Plumes of water from Jupiter's moon Europa have not reappeared since their discovery – and evidence now suggests they may not have existed to begin with






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Zoology Notes 001: vampire bats can run

Guardian Science - Fri, 2014-12-19 10:57

Vampire bats can run, with a top speed of more than 2 metres per second

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Against Excellence

Guardian Science - Fri, 2014-12-19 10:38

Universities are currently agonising about the Research Excellence Framework. Jack Stilgoe doesn’t have a problem with research assessment. He thinks that the real trouble lies with the word ‘excellence’.

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10 diktats from Brussels that are ruining life in Britain

Guardian Science - Fri, 2014-12-19 10:02

From lowering energy bills to stopping toxic chemicals poisoning the environment, here are just some of the ways we’re tyrannised by the EU

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Twenty years on from Longitude… rewriting the “villainous” Nevil Maskelyne

Guardian Science - Fri, 2014-12-19 08:15

A new book on a Georgian Astronomer Royal reveals that there was a great deal more to Nevil Maskelyne than being clockmaker John Harrison’s bête noire

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Did 2014 mark the beginning of the end for mental health stigma?

Guardian Science - Fri, 2014-12-19 07:15

A lot of dreadful things happened in 2014. But one potential positive trend is that it seemed increasingly difficult to get away with dismissing or condemning those with mental health problems. Is this an anomaly, or is the tide really turning against mental health stigma?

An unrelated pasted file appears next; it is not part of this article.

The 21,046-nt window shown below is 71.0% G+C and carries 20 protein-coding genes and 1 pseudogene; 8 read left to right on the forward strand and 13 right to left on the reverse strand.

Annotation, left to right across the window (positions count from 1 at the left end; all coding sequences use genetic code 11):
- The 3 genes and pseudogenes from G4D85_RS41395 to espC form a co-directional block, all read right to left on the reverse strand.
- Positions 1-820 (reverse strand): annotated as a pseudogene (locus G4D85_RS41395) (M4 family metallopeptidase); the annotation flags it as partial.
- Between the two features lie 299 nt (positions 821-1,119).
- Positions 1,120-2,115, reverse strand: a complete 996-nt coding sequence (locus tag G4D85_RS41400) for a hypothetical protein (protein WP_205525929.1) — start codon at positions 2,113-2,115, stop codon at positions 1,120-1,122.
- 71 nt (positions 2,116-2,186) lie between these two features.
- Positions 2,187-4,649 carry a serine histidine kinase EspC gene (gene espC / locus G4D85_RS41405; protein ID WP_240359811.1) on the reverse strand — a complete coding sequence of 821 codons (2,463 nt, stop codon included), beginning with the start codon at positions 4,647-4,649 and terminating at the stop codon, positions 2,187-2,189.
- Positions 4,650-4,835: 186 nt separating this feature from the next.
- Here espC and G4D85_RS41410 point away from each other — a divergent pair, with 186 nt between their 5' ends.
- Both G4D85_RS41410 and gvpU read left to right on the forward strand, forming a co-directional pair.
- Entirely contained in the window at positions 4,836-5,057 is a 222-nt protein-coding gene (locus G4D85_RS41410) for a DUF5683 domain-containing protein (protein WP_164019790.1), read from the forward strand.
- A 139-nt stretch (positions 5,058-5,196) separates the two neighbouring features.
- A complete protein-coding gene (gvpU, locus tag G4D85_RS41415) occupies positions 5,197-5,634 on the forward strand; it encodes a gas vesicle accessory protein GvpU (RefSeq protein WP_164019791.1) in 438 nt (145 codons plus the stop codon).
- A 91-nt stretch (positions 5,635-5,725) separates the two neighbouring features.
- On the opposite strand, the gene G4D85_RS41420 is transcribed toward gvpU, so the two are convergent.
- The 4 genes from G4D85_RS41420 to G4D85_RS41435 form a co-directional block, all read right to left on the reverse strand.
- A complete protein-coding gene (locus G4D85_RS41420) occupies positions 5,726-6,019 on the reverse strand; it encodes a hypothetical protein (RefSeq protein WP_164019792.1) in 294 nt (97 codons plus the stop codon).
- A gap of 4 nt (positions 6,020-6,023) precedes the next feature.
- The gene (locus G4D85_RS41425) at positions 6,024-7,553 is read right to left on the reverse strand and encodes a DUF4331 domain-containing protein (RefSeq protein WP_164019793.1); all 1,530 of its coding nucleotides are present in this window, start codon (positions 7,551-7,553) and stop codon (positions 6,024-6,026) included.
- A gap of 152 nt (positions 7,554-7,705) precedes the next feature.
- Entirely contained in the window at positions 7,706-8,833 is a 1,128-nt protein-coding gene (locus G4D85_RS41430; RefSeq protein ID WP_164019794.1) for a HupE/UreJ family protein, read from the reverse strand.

The Guardian and Observer Christmas appeal on mental health
Click here to donate to the Guardian and Observer Christmas charity appeal

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Weird sea ghost breaks record for deepest living fish

New Scientist - news - Fri, 2014-12-19 03:00
A newly discovered species with a bizarre body has been spotted deeper down than any other living fish






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How to think about… Alien contact

New Scientist - news - Thu, 2014-12-18 20:00
First, try not to think about what alien life might be like. Then wonder whether we have any chance of finding it (full text available to subscribers)






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2014 science breakthroughs: no more ageing, cave art and landing on a comet

Guardian Science - Thu, 2014-12-18 19:28
Accolade for Philae probe and its mothership, Rosetta, but top spot in journal Science’s list goes to genetic researchers

All three of its landing systems failed on impact and its detectors and transmitters stopped operating after only 57 hours. Yet the Philae probe that moored itself to comet 67P/Churyumov-Gerasimenko last month, together with its mothership Rosetta, were yesterday hailed as one of the journal Science’s Breakthroughs of 2014.

The European Space Agency mission makes comet 67P the seventh place in the solar system (apart from Earth) on which a spaceship has landed, the journal says. Venus, Mars, the Moon, Saturn’s moon Titan, and two asteroids complete the list. But Rosetta’s success was the most complex in terms of manoeuvring round the solar system, a 10-year journey that left the craft in slow pursuit of comet 67P as it headed towards the Sun earlier this year. After mapping the surface of the duck-shaped comet Rosetta released its little lander on 12 November. However, the harpoons, screws and reverse thrusters that were supposed to moor it to its target all failed and the craft bounced helplessly across the comet’s surface before settling down in the shadow of a cliff. Without sunlight to recharge its batteries, Philae ran out of power 57 hours later.